The CSA places marijuana into the first schedule, schedule 1, joining the drugs lysergic acid (LSD), heroin, mescaline, among others. This schedule states that the included substances have a high potential for abuse, no currently accepted medical use(s) in treatment, as well as a lack of safety standards that are able to be applied to the substances/drugs. Strangely though, however, other drugs like cocaine, amphetamine, and opium were assigned to higher schedules, which were less restricted. These drugs/substances had recognized medical use, yet marijuana remained in schedule 1, the most restrictive of the five. “[D]espite its placement in Schedule I, marijuana use increased, as did the number of health-care professionals and their patients who believed in the plant’s therapeutic value” (Wooh, 2012).
       The CSA does not, even currently, make any differentiation between medical marijuana use and the recreational use of marijuana. Even though there are 20 states that have legalized medical marijuana and two states that have legalized recreational marijuana completely, it is still federally illegal and the possession of marijuana for one’s personal use is a misdemeanor, which can bring one year in a federal prison as well as up to a $100,000 fine, even for a first offence. Growing marijuana is a felony, and according to the CSA, it is the manufacturing of a controlled substance. The growing of a single plant can land an individual in federal prison for up to five years as well as a fine of up to $250,000 (Wooh, 2012).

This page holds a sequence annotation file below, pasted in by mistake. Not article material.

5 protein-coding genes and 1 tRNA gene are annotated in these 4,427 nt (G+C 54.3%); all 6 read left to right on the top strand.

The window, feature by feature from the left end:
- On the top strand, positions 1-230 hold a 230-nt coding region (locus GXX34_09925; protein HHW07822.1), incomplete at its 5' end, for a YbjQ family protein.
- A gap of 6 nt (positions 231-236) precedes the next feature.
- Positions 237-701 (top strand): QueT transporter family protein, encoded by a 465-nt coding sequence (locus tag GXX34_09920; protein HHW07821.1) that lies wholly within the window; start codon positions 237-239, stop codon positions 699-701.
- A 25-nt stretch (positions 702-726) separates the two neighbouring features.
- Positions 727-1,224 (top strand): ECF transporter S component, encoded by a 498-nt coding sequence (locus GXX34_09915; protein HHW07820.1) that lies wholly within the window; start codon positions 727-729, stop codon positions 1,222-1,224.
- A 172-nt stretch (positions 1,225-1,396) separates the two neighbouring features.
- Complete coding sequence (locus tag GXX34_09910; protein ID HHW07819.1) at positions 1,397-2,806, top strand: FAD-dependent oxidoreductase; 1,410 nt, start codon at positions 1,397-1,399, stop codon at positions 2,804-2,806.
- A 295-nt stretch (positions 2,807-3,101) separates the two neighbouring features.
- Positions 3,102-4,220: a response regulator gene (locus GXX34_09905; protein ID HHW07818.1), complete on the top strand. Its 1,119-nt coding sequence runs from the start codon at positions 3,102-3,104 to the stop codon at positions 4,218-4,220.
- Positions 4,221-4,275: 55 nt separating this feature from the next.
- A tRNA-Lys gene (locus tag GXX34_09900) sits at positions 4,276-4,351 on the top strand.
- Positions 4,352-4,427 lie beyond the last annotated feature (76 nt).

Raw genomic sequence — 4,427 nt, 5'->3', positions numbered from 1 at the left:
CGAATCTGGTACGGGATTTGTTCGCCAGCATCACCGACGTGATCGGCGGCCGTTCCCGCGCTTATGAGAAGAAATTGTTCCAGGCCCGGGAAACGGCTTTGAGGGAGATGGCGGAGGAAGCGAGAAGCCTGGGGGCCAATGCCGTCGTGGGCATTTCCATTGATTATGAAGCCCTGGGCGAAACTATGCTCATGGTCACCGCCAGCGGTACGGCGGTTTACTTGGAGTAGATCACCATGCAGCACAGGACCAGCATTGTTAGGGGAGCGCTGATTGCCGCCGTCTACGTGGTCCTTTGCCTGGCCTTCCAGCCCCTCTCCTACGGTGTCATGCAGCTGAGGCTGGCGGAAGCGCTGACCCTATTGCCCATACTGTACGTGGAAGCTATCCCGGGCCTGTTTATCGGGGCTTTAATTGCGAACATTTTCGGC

Even though marijuana has remained a schedule 1 controlled substance since the 1940s, public opinion continues to show increasing favor toward the plant’s medical and therapeutic potential. Three years ago, in October of 2010, a Gallup poll found that almost 50% (44%) of adults favored the legalization of marijuana, rising nearly 1-2% since the year 2000. In January of that same year, an ABC News/Washington Post poll found that 81% of Americans would not mind if their physician chose to prescribe marijuana to other patients. Another poll that had been done in six western states showed that most of the poll respondents favored the total legalization of the plant, such as the way Washington and Colorado have done so (Munsey, 2010).